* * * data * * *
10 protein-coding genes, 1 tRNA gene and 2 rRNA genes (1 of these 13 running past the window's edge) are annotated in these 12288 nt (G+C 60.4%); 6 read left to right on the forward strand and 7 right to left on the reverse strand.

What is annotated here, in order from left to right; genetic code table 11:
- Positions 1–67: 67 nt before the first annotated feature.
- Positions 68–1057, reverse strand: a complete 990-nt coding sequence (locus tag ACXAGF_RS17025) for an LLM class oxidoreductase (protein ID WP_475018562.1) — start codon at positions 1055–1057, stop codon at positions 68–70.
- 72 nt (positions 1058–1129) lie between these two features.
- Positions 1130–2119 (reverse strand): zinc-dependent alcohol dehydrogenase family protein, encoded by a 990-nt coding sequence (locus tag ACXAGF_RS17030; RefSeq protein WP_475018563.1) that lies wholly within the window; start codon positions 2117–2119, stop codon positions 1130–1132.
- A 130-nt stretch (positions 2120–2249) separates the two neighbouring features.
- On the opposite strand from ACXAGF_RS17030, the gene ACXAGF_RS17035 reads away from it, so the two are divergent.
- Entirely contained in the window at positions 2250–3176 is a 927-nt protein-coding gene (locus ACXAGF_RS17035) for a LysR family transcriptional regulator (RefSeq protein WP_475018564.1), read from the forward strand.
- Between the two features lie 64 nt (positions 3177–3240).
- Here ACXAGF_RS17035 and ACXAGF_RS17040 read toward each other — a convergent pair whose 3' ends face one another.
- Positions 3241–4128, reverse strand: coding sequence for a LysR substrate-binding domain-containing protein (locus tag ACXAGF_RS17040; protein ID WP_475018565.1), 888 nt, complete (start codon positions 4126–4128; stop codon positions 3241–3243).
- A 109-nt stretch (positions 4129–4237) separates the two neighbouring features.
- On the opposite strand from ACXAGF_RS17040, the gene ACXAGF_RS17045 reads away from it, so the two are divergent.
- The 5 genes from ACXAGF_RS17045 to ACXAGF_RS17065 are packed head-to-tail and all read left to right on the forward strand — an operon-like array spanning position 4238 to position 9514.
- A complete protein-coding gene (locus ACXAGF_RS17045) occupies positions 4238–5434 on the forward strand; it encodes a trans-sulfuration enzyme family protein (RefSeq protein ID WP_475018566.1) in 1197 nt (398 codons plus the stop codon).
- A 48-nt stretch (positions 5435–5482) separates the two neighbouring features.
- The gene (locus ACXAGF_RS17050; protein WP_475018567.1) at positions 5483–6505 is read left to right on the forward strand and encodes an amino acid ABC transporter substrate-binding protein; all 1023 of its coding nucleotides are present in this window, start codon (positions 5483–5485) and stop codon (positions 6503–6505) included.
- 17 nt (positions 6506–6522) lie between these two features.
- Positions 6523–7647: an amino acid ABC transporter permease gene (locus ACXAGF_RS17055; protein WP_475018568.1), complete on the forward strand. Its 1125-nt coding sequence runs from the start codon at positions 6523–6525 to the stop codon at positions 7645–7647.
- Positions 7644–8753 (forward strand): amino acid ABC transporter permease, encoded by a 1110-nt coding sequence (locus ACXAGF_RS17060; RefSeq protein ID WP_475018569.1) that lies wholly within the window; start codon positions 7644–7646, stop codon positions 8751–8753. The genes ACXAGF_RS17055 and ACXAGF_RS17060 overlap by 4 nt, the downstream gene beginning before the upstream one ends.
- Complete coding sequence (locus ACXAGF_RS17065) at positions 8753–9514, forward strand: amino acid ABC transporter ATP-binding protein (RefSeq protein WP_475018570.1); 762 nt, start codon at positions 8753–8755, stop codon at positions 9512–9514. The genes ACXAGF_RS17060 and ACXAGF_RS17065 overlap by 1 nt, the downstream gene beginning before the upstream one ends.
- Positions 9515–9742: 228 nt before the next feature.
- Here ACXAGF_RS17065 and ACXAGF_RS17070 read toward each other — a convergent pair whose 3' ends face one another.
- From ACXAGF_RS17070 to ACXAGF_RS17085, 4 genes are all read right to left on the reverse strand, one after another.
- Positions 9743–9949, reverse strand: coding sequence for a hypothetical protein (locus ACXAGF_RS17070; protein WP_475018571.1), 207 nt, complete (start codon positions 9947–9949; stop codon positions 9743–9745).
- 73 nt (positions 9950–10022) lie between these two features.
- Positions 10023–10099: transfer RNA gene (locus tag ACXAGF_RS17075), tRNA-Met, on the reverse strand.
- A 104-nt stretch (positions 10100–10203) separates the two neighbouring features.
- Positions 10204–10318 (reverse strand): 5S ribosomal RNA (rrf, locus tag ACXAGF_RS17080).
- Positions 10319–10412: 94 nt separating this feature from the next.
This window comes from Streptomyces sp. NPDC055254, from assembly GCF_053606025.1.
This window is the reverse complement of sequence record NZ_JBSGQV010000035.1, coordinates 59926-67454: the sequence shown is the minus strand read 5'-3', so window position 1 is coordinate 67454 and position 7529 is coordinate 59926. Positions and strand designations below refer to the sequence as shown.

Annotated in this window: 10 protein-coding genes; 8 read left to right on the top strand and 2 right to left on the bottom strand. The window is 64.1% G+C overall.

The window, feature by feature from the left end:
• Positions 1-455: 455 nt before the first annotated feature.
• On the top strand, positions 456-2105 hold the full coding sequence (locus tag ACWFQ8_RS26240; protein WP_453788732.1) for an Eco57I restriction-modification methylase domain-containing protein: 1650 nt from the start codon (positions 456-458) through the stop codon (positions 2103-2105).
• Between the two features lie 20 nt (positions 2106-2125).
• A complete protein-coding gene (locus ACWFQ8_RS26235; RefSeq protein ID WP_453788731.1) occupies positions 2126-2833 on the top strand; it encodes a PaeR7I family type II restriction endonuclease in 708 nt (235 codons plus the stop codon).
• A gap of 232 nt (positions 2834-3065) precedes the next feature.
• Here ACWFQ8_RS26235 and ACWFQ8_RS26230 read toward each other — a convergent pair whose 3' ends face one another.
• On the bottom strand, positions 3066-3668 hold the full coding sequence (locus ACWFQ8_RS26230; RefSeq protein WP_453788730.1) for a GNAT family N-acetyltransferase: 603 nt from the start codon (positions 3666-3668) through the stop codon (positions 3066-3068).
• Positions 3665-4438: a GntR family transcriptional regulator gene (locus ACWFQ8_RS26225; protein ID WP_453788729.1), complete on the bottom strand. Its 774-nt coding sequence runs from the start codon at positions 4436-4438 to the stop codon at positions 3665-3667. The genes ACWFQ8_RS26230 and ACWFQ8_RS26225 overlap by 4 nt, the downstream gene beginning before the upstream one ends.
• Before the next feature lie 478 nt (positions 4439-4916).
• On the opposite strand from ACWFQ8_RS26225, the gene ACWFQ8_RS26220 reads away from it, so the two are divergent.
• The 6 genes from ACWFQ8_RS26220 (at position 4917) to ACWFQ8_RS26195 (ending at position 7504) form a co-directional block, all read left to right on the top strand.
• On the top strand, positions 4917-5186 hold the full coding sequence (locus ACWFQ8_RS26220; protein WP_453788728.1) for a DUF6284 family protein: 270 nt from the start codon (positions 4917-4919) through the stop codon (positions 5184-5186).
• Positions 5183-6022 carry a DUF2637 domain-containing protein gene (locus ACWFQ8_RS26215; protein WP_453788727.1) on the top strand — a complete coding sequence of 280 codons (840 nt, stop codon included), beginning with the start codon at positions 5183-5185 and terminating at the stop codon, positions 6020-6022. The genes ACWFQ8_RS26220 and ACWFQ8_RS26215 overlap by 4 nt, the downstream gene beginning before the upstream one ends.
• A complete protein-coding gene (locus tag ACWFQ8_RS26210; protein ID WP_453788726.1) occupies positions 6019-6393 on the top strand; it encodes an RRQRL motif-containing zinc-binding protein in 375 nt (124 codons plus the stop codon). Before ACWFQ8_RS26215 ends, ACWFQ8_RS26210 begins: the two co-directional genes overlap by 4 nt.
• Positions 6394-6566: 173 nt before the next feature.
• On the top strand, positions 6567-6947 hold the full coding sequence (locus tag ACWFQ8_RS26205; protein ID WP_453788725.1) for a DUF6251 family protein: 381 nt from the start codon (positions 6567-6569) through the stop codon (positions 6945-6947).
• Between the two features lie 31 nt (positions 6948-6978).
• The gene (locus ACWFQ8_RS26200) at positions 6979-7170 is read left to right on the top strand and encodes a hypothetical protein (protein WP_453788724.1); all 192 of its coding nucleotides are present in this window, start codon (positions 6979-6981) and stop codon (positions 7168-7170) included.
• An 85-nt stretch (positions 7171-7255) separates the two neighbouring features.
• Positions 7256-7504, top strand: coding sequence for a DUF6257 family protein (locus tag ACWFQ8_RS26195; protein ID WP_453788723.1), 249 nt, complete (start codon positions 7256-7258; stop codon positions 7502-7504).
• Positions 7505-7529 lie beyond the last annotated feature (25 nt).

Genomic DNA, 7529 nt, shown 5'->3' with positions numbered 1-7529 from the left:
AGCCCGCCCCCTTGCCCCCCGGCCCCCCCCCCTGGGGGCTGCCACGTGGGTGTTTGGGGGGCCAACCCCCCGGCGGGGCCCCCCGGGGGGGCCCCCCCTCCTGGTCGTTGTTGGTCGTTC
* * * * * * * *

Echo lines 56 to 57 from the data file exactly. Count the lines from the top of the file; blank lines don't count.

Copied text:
• Positions 7505-7529 lie beyond the last annotated feature (25 nt).

Genomic DNA, 7529 nt, shown 5'->3' with positions numbered 1-7529 from the left: